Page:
Then we stumbled on number 4, business brokerage websites. We’re still doing these today. About every $4,500 we put in ads, advertising some of the websites that make money that we have for sale, we get 1 new website partner to buy 1 of these. $4,500 in, website partner comes out of it. Again, these first things I’m explaining, they’re all prepaid. They all provided a linear return. We could mark on a piece of paper X amount of dollars in equals 1 new website launched. Our goal was to get to 1,000 websites. We’re at 700. We’re not done yet, but the point is, we knew exactly what it would cost us to get website partner. It was a linear return.
Then we started trying Facebook ads. We came up with 107 different size, different shape, different colored ads. After a year of tweaking, after sending people to our base website, after sending people to a landing page, a squeeze page, a this, that … After a year, we have today 107 different ads that send everybody to Incomestore.com/learn. It’s not a separate domain name, which is key for us. It doesn’t confuse people, so it’s Incomestore.com/learn. In which we then stripped out all navigation buttons. There’s nothing you can click on. It’s just a 4 minute video and that’s it. People can either watch the video or leave. If they watch the video then they can either submit an e-mail to contact a sales rep or not.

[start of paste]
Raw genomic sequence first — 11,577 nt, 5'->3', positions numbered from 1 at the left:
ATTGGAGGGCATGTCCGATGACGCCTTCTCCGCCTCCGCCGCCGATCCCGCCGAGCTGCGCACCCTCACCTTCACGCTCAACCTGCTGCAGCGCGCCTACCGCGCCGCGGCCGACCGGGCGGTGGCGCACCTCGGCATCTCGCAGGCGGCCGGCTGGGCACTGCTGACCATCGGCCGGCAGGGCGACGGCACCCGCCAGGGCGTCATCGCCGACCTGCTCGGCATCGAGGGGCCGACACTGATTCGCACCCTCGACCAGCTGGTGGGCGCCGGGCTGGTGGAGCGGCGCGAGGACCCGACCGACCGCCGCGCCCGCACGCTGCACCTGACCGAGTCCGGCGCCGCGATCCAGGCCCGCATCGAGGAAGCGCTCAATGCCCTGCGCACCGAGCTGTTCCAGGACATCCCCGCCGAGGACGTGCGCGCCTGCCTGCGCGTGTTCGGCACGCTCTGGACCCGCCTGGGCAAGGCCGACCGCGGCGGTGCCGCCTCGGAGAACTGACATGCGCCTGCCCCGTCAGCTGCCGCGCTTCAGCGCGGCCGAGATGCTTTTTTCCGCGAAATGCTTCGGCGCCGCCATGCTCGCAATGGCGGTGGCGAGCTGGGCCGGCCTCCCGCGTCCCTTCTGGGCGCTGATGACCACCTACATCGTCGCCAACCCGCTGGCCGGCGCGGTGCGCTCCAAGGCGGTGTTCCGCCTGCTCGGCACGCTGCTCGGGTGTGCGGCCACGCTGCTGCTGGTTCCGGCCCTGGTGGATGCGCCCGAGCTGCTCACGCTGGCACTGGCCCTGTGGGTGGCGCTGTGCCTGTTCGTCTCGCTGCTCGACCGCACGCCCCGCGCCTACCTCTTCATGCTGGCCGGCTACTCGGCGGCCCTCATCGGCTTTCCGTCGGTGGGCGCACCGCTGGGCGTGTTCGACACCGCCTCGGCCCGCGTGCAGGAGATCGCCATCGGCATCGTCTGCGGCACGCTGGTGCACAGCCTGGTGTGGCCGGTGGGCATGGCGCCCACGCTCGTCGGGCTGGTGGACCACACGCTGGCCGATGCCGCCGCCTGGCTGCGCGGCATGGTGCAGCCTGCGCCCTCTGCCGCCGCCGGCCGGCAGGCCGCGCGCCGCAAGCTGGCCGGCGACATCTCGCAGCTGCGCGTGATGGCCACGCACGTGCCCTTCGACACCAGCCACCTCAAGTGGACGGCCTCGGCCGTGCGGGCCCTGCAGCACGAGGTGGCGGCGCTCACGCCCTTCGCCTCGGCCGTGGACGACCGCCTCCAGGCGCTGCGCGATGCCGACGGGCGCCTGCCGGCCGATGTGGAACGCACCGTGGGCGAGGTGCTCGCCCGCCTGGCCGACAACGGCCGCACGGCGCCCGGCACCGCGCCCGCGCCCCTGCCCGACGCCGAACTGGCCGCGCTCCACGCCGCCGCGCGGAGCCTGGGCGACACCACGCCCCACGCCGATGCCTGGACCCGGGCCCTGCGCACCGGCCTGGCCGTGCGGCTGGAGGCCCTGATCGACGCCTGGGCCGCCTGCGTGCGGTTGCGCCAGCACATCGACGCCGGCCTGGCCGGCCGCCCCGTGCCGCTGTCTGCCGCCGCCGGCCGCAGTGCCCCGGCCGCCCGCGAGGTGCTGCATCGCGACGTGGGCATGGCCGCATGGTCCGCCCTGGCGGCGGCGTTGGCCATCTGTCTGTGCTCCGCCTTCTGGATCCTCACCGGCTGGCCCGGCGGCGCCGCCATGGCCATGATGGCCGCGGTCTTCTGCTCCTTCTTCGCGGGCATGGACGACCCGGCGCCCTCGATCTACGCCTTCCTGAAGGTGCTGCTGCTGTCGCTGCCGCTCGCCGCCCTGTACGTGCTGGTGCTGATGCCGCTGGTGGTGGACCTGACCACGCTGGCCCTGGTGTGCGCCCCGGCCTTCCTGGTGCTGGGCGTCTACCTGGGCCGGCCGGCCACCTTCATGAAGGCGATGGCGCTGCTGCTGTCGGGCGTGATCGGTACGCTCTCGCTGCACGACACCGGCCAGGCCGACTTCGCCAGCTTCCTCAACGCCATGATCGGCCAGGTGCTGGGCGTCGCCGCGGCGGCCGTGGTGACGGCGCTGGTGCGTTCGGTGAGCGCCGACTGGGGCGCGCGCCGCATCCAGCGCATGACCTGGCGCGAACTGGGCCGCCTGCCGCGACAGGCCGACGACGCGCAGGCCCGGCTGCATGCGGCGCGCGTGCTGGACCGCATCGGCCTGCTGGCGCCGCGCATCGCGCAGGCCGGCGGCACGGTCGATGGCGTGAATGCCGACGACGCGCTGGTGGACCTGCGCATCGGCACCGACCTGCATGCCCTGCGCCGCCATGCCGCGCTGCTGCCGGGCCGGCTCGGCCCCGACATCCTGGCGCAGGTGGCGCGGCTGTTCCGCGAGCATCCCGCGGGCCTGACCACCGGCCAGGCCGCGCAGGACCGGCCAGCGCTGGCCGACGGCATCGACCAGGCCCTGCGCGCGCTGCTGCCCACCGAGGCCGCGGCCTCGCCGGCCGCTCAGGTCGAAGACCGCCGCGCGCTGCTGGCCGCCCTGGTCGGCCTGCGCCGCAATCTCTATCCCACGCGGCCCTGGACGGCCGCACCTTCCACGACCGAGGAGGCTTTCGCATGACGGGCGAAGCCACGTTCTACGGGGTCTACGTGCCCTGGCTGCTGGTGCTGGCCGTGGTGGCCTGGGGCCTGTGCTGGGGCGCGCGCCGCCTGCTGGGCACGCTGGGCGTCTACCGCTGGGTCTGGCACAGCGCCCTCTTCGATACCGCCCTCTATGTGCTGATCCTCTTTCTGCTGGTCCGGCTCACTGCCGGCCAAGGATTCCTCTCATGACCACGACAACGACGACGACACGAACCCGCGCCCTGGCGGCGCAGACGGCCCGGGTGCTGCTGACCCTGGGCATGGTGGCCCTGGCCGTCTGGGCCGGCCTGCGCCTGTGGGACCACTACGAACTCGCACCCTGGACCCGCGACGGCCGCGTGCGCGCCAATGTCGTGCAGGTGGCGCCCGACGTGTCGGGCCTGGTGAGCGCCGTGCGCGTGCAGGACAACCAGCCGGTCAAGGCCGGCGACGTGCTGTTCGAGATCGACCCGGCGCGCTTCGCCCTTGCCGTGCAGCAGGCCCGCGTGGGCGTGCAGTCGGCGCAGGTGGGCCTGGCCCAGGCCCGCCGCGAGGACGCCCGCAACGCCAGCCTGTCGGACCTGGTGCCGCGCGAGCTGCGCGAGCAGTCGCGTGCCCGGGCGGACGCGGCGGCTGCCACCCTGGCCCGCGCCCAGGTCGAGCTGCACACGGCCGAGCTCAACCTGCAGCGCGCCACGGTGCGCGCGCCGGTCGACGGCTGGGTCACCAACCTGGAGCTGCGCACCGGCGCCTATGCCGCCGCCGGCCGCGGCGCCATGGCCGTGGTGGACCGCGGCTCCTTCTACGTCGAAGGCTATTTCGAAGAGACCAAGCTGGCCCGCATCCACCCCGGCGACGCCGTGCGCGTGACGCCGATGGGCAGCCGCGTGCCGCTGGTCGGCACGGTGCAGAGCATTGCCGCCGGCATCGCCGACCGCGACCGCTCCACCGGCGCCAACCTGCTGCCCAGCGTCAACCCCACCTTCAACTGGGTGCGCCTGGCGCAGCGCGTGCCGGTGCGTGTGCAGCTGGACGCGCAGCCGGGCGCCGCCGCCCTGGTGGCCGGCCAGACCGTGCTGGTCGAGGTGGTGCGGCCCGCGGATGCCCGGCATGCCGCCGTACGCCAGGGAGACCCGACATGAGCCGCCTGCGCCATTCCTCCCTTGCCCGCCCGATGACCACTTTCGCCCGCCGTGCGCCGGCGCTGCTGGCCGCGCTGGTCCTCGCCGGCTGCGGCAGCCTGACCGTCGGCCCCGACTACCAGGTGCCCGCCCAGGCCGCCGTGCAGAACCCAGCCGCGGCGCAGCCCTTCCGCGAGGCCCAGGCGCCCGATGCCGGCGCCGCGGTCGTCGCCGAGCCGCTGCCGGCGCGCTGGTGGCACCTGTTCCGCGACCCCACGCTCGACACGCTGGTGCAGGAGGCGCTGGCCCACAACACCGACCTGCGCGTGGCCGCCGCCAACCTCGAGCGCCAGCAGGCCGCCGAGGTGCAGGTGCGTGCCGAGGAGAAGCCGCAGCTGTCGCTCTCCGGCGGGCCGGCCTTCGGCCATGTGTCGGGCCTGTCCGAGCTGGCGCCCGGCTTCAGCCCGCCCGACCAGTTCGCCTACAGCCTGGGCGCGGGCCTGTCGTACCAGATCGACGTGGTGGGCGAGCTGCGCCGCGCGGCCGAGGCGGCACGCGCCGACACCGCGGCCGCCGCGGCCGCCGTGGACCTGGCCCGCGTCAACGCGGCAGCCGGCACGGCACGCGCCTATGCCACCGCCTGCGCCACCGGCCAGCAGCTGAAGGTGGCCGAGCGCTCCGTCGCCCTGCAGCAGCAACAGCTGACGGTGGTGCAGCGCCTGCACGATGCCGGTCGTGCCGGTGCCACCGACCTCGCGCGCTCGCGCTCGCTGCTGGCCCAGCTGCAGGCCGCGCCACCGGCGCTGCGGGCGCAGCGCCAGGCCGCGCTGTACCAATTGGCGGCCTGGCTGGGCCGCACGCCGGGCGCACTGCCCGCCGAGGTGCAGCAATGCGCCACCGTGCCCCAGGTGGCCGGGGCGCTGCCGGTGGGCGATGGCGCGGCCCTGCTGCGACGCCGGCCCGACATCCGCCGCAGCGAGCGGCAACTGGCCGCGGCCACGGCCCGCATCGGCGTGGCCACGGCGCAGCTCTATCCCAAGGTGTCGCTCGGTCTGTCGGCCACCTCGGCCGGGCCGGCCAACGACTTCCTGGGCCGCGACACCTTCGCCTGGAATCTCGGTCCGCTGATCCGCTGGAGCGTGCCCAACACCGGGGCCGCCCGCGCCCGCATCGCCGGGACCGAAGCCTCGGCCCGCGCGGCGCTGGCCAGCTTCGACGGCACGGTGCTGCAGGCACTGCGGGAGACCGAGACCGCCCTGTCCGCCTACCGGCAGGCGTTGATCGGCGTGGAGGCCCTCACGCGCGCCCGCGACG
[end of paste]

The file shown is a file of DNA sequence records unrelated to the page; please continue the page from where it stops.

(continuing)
It’s very focused, very simple. We control what they see, and we average 5.7 leads per day, and we add site partners on a regular basis strictly from Facebook to what I’ll call our tutorial video page. Bottom line there is we control it. Here’s the deal, it’s still linear. There’s only so many ads. There’s only so many verticals that we can attract through with Facebook’s options of who you can target. It’s still a very linear return.
Now, moving on to advertising method number 6. I’m still doing prepaid. I’m still doing linear returns here, but this is where things began to change for us. I began doing what has been done for decades in the financial advisor industry, and that is, I began doing restaurant dinner presentations. We would send out, say, 2,000 mailers. If you come to such and such fancy restaurant, you get a free steak dinner, couple glasses of wine, and you can hear Ken Courtright blab for an hour or so about their products and services. Trust me when I tell you, 99% of the people come for the steak and the wine, and, “Oh, by the way, if there’s a guy yapping, I’ll pay attention to him.” This method is used for a long, long time in the financial advisor space. It’s still, from what I hear, is maybe the number 1 revenue generator in new business for large financial firms.